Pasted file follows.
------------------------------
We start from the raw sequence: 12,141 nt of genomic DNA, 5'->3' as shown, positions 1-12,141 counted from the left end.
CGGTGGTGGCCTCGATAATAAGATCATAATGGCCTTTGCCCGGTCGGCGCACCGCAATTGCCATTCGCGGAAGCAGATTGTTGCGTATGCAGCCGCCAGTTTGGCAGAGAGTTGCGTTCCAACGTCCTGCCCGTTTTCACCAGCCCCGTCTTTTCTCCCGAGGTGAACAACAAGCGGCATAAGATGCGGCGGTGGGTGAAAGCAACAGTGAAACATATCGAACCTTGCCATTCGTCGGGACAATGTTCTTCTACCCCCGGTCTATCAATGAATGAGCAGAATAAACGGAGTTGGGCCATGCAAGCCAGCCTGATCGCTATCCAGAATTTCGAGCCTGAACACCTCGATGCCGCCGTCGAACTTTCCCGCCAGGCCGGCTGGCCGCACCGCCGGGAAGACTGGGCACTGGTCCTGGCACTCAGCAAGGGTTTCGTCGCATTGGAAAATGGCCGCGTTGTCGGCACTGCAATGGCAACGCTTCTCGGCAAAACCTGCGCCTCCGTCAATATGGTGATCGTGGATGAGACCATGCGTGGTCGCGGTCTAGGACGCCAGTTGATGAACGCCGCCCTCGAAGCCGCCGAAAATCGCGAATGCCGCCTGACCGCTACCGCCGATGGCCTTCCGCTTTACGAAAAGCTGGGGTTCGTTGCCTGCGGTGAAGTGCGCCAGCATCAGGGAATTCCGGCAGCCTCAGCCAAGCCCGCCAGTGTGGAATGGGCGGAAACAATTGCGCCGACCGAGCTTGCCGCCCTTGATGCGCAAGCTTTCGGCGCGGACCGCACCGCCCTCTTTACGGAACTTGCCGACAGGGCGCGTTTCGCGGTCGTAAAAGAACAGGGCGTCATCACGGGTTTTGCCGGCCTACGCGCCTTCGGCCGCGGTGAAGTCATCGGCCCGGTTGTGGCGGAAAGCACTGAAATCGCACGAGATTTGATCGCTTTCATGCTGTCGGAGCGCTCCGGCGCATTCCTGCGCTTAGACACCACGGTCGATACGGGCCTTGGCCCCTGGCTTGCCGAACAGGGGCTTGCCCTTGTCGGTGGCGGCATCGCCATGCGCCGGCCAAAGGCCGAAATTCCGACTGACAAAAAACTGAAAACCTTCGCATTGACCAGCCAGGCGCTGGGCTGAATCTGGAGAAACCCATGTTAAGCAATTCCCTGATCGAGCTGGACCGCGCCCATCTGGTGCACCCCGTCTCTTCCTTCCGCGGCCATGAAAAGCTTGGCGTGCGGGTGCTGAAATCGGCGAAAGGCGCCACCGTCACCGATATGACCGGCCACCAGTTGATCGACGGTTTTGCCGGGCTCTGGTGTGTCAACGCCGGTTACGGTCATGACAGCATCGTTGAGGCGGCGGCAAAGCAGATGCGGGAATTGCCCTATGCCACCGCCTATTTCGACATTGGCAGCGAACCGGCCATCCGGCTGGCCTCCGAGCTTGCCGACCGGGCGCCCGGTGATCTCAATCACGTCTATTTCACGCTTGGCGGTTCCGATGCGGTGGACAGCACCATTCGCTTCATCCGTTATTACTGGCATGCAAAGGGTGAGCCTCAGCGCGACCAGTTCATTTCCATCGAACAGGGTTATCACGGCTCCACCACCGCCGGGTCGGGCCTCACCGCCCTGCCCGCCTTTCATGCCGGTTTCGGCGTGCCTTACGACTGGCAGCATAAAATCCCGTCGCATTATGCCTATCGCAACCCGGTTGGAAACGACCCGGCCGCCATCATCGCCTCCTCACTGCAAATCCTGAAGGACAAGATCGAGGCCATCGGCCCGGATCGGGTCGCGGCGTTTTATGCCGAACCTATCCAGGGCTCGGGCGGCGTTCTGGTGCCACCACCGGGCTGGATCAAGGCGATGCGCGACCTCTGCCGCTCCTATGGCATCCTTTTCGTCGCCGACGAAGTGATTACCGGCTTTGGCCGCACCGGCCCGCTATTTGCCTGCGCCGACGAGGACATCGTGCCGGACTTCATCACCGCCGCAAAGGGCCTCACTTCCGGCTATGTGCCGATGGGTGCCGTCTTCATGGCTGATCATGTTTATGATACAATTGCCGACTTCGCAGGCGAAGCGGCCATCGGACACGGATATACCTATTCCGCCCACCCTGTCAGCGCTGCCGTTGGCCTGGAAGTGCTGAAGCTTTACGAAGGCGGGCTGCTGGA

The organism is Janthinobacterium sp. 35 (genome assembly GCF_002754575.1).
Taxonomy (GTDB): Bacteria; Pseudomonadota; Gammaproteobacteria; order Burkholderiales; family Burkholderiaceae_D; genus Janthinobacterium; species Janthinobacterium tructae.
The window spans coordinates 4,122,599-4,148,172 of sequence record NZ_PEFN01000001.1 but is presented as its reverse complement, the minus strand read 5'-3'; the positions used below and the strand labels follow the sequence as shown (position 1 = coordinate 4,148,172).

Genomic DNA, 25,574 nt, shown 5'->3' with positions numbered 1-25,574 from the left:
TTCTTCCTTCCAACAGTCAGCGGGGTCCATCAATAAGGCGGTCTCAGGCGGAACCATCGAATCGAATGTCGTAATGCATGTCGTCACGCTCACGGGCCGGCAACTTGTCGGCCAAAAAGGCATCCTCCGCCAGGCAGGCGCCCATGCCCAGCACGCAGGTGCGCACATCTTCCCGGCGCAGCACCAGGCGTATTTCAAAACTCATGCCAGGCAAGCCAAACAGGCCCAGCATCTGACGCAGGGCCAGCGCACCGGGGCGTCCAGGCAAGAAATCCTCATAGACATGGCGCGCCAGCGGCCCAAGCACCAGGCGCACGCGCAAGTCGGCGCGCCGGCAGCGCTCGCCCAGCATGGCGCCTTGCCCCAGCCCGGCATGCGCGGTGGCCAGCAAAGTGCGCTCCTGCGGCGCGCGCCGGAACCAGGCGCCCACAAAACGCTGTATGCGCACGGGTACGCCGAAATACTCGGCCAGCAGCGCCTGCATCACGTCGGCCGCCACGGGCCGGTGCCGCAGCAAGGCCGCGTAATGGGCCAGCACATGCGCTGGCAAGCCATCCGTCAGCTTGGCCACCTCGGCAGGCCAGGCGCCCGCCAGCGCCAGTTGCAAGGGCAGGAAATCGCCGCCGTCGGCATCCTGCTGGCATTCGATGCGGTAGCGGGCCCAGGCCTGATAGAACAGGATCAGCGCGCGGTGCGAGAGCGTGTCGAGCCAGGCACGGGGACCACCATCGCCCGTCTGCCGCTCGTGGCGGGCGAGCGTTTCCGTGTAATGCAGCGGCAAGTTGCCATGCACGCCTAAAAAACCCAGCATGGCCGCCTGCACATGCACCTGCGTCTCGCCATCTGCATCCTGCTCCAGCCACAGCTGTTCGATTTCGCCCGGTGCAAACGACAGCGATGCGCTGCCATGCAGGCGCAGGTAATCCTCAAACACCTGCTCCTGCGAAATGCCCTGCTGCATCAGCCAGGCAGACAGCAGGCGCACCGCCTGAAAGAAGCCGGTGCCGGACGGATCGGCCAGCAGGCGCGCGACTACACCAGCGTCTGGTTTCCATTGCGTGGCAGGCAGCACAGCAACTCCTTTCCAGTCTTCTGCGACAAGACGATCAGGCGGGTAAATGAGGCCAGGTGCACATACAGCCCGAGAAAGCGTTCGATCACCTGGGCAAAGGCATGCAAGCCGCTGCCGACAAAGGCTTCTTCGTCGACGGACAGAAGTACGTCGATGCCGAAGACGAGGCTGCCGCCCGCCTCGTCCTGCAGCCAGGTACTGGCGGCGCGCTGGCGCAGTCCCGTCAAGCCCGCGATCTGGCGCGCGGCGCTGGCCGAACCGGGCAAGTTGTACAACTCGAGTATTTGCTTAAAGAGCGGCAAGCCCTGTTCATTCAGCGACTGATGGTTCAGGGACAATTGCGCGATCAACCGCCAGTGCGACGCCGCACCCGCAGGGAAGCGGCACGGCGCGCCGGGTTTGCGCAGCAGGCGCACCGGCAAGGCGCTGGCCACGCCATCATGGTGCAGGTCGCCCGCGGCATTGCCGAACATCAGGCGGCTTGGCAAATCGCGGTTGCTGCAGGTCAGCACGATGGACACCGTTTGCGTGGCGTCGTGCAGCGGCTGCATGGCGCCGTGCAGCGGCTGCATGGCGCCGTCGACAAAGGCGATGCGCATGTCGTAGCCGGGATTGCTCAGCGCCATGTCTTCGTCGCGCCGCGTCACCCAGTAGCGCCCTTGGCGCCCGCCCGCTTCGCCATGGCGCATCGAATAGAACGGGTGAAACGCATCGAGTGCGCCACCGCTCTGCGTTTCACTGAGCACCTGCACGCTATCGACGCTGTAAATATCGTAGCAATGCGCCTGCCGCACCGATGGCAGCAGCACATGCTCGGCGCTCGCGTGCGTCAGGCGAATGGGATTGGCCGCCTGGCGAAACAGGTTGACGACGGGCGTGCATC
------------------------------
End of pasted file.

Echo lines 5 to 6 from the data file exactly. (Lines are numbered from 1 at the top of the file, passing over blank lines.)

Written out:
The window spans coordinates 4,122,599-4,148,172 of sequence record NZ_PEFN01000001.1 but is presented as its reverse complement, the minus strand read 5'-3'; the positions used below and the strand labels follow the sequence as shown (position 1 = coordinate 4,148,172).

Genomic DNA, 25,574 nt, shown 5'->3' with positions numbered 1-25,574 from the left: